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    Nah, you usually want to keep those fixed in place to avoid link-rot (or you could create a redirect, but that's not really necessary since the URL isn't all that blatant and front-facing to most readers, and I'm not sure how easy that is with Wordpress anyway), even if you later change something about the page itself. That's why you'll often see news articles with edited headlines but where the article URL still shows that it was generated from whatever the original was.
     
    Last edited: May 11, 2016
  12. Christopher

    Christopher Writer Admiral

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    ^I did see an option that would let me change the "slug," I think it was called, but I figured I should leave it be.
     
  13. Idran

    Idran Commodore Premium Member

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    Breaking this from an edit into another post since I realize it might get missed otherwise:

    One comment that I'll make on the annotations that...well, it's kind of late to pull the trigger on considering it's been so well established (one of the RW duologies also specifically named Denobula Triaxa's Earth name), but:

    Mandel actually made a typo in the star chart when he showed Denobula. See, he named it as Iota Boötis, or ι Boötis, yes. But the position in space, the indicated number of stars, and the indicated stellar classes and luminosities of said stars shown on the map show that Mandel didn't actually mean to indicate it as ι Boötis, but rather the trinary system i Boötis, or 44 Boötis. The name "Denobula Triaxa" indicating to Mandel a trinary system, likely. This is a mistake that people make all the time in astronomy, because of the similarity between the abbreviation for iota and the letter i; he likely read the identifier "i Boötis" for the star and either misread it or mistakenly assumed it must have been abbreviating Iota Boötis.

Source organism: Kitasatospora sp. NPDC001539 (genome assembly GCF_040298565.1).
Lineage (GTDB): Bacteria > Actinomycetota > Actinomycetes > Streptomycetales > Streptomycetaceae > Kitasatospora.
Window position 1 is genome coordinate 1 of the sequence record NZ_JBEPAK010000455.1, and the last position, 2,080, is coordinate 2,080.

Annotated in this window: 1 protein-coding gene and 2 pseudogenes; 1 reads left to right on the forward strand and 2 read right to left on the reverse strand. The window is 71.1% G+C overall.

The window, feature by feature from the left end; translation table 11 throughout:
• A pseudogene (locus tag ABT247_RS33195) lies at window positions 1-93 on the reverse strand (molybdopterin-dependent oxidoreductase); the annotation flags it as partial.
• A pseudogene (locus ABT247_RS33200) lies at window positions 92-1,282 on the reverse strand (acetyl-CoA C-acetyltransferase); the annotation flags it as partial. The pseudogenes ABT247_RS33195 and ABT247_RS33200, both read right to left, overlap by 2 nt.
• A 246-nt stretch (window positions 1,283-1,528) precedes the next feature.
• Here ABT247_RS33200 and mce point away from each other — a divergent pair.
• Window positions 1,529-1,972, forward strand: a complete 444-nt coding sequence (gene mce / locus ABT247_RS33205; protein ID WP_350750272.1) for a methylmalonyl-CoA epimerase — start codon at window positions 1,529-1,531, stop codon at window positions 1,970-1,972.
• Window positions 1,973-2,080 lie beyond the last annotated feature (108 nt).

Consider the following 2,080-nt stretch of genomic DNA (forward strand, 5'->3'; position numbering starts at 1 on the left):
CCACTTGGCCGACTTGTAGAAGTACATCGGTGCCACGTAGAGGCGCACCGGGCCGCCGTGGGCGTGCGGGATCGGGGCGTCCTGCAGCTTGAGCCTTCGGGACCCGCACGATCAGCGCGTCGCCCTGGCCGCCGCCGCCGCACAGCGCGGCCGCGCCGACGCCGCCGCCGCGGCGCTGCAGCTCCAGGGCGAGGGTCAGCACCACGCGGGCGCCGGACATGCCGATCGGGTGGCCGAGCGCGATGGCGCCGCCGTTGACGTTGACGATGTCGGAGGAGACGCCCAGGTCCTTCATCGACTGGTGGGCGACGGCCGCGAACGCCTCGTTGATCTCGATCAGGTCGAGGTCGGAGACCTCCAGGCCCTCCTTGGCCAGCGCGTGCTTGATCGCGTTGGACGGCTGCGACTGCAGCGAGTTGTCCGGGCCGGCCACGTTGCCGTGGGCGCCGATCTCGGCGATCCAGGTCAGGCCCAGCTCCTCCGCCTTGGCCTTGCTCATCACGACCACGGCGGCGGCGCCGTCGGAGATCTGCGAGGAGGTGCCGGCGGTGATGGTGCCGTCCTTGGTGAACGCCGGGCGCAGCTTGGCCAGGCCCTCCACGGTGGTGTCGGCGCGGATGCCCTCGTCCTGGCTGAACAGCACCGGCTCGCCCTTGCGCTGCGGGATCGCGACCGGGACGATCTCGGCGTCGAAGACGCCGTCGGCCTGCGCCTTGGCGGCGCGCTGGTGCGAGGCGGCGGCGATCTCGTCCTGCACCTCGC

Last edited: May 11, 2016
  14. WebLurker

    WebLurker Fleet Captain Fleet Captain

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    Had a chance to read the annotations. Some pretty neat stuff.

    One thing I had been hoping would be addressed in them was Reed's altered stance on relationships on his ship.

    In A Choice of Futures, when Reed and Mayweather inform the then-dating Val Williams and Rey Sangupta (man, that reads like a girls name now, after Star Wars :lol:) that they need to break up, Reed explains his seemingly-harsh position:
    At the end of the book, we get this:
    Then in, Live by the Code, this's Reed's opinion on Kirk and Williams adating:
    Now, the two years between the stories would allow time for Reed to revise his opinions and policy, but it's such a one eighty from his intentions in the first book (esp. since he didn't approve of the idea of those two becoming involved then) that I've wondered what changed his mind and if it was something I'd missed in the middle books or something.
     
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  15. Christopher

    Christopher Writer Admiral

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    Well, as Reed said, it's largely because they aren't in a direct chain of command. And because he's had more time to get to know Val and trust her judgment, and probably because it was such a slow-burn relationship and clearly isn't an impulsive thing like Val/Rey was. He does say "it bears watching," so he's not entirely free of reservations.
     
  16. Enterprise1701

    Enterprise1701 Commodore Commodore

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    What about Worf's comment at 1:51 in this video? (I don't know what the name of the TNG episode is.)
     
  17. Christopher

    Christopher Writer Admiral

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    Worf's held a variety of posts in his Starfleet career, but I don't recall them including "ship's historian." ;)

    Besides, phase pistols weren't introduced until 2151, so Worf is half right.
     
  18. WebLurker

    WebLurker Fleet Captain Fleet Captain

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    But is a phase pistol the same thing as a phaser? Or an EM-33 for that matter? Much less a laser (as used in the first couple TOS shows)?